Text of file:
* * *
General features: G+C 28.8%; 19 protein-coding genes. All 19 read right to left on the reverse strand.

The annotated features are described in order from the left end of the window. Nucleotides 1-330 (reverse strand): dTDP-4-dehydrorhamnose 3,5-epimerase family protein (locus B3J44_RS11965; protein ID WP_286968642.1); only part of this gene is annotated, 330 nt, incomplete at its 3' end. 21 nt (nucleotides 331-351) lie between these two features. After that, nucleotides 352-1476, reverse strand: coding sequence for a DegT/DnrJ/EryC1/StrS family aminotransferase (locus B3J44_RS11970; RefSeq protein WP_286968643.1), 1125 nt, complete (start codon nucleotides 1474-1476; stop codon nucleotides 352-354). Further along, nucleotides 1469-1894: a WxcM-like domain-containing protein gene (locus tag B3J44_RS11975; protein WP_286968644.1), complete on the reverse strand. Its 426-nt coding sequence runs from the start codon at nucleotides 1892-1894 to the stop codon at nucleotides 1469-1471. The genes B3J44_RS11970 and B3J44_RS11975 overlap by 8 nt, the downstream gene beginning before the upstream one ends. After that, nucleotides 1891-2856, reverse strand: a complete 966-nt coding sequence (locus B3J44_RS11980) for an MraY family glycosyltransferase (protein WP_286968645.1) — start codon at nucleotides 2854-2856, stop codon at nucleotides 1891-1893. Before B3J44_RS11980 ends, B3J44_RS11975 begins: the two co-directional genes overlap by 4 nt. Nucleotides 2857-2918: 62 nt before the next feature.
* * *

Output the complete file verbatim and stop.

General features: G+C 28.8%; 19 protein-coding genes. All 19 read right to left on the reverse strand.

The annotated features are described in order from the left end of the window. Nucleotides 1-330 (reverse strand): dTDP-4-dehydrorhamnose 3,5-epimerase family protein (locus B3J44_RS11965; protein ID WP_286968642.1); only part of this gene is annotated, 330 nt, incomplete at its 3' end. 21 nt (nucleotides 331-351) lie between these two features. After that, nucleotides 352-1476, reverse strand: coding sequence for a DegT/DnrJ/EryC1/StrS family aminotransferase (locus B3J44_RS11970; RefSeq protein WP_286968643.1), 1125 nt, complete (start codon nucleotides 1474-1476; stop codon nucleotides 352-354). Further along, nucleotides 1469-1894: a WxcM-like domain-containing protein gene (locus tag B3J44_RS11975; protein WP_286968644.1), complete on the reverse strand. Its 426-nt coding sequence runs from the start codon at nucleotides 1892-1894 to the stop codon at nucleotides 1469-1471. The genes B3J44_RS11970 and B3J44_RS11975 overlap by 8 nt, the downstream gene beginning before the upstream one ends. After that, nucleotides 1891-2856, reverse strand: a complete 966-nt coding sequence (locus B3J44_RS11980) for an MraY family glycosyltransferase (protein WP_286968645.1) — start codon at nucleotides 2854-2856, stop codon at nucleotides 1891-1893. Before B3J44_RS11980 ends, B3J44_RS11975 begins: the two co-directional genes overlap by 4 nt. Nucleotides 2857-2918: 62 nt before the next feature.